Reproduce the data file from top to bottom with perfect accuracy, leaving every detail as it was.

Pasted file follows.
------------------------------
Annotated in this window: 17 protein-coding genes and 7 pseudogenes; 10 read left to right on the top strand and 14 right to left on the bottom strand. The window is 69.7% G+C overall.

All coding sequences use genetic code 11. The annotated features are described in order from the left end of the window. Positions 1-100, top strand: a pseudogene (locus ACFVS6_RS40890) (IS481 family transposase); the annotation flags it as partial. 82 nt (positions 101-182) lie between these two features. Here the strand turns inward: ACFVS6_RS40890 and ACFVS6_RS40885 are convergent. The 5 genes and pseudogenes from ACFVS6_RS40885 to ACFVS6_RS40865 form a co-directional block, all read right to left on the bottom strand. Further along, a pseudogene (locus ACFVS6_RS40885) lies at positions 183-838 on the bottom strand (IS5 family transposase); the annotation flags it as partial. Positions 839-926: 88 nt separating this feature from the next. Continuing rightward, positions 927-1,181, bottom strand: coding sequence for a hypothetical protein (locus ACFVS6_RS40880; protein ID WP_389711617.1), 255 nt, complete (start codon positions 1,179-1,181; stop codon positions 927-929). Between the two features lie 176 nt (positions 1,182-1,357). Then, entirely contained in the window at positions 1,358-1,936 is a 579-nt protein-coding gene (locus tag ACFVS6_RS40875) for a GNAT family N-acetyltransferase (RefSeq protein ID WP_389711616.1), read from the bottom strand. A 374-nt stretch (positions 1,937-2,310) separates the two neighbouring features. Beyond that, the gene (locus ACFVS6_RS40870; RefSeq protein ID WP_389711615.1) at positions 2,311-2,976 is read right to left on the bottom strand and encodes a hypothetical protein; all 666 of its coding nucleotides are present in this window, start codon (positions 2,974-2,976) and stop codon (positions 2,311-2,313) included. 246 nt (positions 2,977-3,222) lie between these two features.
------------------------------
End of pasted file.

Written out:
Annotated in this window: 17 protein-coding genes and 7 pseudogenes; 10 read left to right on the top strand and 14 right to left on the bottom strand. The window is 69.7% G+C overall.

All coding sequences use genetic code 11. The annotated features are described in order from the left end of the window. Positions 1-100, top strand: a pseudogene (locus ACFVS6_RS40890) (IS481 family transposase); the annotation flags it as partial. 82 nt (positions 101-182) lie between these two features. Here the strand turns inward: ACFVS6_RS40890 and ACFVS6_RS40885 are convergent. The 5 genes and pseudogenes from ACFVS6_RS40885 to ACFVS6_RS40865 form a co-directional block, all read right to left on the bottom strand. Further along, a pseudogene (locus ACFVS6_RS40885) lies at positions 183-838 on the bottom strand (IS5 family transposase); the annotation flags it as partial. Positions 839-926: 88 nt separating this feature from the next. Continuing rightward, positions 927-1,181, bottom strand: coding sequence for a hypothetical protein (locus ACFVS6_RS40880; protein ID WP_389711617.1), 255 nt, complete (start codon positions 1,179-1,181; stop codon positions 927-929). Between the two features lie 176 nt (positions 1,182-1,357). Then, entirely contained in the window at positions 1,358-1,936 is a 579-nt protein-coding gene (locus tag ACFVS6_RS40875) for a GNAT family N-acetyltransferase (RefSeq protein ID WP_389711616.1), read from the bottom strand. A 374-nt stretch (positions 1,937-2,310) separates the two neighbouring features. Beyond that, the gene (locus ACFVS6_RS40870; RefSeq protein ID WP_389711615.1) at positions 2,311-2,976 is read right to left on the bottom strand and encodes a hypothetical protein; all 666 of its coding nucleotides are present in this window, start codon (positions 2,974-2,976) and stop codon (positions 2,311-2,313) included. 246 nt (positions 2,977-3,222) lie between these two features.